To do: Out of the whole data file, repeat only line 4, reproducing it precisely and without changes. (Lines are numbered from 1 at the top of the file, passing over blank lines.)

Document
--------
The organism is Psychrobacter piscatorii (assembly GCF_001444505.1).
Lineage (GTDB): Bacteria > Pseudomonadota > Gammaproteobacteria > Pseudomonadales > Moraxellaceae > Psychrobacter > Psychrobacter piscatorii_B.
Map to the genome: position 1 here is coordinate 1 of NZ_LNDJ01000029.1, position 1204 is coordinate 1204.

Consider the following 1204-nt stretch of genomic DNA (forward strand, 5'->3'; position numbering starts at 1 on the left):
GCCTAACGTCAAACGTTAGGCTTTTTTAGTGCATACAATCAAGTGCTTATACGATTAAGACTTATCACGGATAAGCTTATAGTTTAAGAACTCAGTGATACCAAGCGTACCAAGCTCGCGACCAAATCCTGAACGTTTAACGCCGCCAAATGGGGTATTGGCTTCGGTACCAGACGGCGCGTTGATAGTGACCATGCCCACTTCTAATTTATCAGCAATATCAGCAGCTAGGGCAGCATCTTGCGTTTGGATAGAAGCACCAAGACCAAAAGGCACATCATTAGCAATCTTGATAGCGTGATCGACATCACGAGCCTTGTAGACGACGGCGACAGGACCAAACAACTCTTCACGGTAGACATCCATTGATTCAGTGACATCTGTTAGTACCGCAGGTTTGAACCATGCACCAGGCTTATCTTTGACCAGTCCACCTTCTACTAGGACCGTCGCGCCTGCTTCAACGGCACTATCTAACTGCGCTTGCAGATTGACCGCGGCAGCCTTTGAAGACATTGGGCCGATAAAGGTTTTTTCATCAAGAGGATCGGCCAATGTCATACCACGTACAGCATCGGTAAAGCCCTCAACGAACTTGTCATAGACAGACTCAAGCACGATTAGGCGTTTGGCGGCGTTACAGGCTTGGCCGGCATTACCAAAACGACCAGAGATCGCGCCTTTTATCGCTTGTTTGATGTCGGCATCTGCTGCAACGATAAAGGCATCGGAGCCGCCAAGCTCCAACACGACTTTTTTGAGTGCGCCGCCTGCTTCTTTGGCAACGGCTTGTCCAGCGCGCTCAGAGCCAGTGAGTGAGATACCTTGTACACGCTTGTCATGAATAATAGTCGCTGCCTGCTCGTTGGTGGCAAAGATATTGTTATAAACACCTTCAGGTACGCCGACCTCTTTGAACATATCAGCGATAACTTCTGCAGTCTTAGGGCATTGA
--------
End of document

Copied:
Consider the following 1204-nt stretch of genomic DNA (forward strand, 5'->3'; position numbering starts at 1 on the left):